Each day r/nosleep receives hundreds of submissions from aspiring and established writers eager to see whether they can chill the spines of its 186,000 subscribers. And, as in the horror film genre, the stories often follow trends. 

In the early days of the subreddit, it was common to read tales of demons, child abuse, or the horrifying things that happen to people who answer random payphones. Lately, r/nosleep has favored elaborate multi-part series and puzzle posts that have required heavier moderation.

“Submitters started posting a multitude of stories with jumbled/anagrammed words that hid some demonic messages,” TG_Alibi explained. “It all stemmed from an extremely popular series that was posted and took on a life of its own.”

The author of that series is one of r/nosleep’s most prolific contributors and one of the few who has translated his Reddit fame into real world success. That user is 1000vultures, otherwise known as Dathan Auerbach

Auerbach, 28, has written five of the top 25 r/nosleep posts of all time. Most of those stories belonged to his six-part series, Penpal, which recounts unexplained occurrences from Auerbach’s adolescence that would leave even professional paranormal investigators like the Warrens stumped. Auerbach wrapped up the series in October 2011 while sitting in his favorite rocking chair at home in northern Florida. But thanks to the support of the r/nosleep community, he wasn’t finished yet.

He revised and expanded each of the stories over the next six months, and in April he launched a Kickstarter campaign for his book Penpal. He asked for $1,500 to help cover the costs of getting the book published.

There are people from all over the world who have asked to adapt sections of the story into podcasts, short films, comic books, concept albums, and art pieces,” Auerbach wrote on Kickstarter. “Several educators have even gone as far as incorporating the story into their curriculum. Needless to say, I’ve been staggered by my story’s reception.”

By May 2, Auerbach had raised nearly $16,000. He spent the next three months hustling to fulfill the hundreds of Kickstarter orders. During this time he was also contacted by the Oscar-award winning producer of Undefeated.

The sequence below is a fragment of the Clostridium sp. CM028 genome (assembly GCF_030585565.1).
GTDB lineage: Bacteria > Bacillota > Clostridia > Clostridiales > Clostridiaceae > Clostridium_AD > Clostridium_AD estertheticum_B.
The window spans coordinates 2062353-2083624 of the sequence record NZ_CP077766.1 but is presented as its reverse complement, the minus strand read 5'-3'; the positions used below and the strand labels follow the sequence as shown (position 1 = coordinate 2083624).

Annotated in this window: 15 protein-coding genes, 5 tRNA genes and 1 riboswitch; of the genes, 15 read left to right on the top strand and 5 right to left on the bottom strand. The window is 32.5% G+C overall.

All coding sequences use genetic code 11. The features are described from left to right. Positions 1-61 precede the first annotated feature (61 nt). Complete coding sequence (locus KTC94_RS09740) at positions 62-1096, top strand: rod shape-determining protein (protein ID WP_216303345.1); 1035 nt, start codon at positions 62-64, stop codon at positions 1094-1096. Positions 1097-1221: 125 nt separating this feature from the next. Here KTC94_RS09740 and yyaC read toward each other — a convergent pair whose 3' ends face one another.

“I’m in a deal with producer Rich Middlemas, and we’re working on getting the book version of my stories adapted into a film,” said Auerbach, who is also a philosophy teacher. “That’s a super exciting prospect. It’s a slow road, but I’ve got my fingers crossed.”


On April 24, 2012, blue_tidal gave r/nosleep “The Smiling Man,” a haunting tale about a late-night run in with a deranged stranger who danced as he walked, face twisted into a creepy smile. The story was such a huge success it caught the attention of filmmaker Michael Evans, who adapted it into a short YouTube film called “2AM.” 

The video is about four minutes long and, like its source material, has only one line of dialogue. It has been viewed more than 1.6 million times.

But blue_tidal and Auerbach aren’t the only ones who’ve had their lives changed by r/nosleep. Once you’ve become a regular reader, there’s no way to get these unsettling stories out of your mind.

After a long day at work, r/nosleep moderator RastaMom used to enjoy winding down with a nice walk or jog. She’d usually wait until it was dark out and no one else was on the street, and she could run in peace. After reading “The Smiling Man,” and getting sucked into the world of Reddit horror stories, all of that changed. 

Now Rastamom will always be looking behind her. But, like the other regulars on NoSleep, that’s the way she likes it.

“I still look over my shoulder more thinking, What if…?” she said.

Illustrations by Jason Reed

The Daily Dot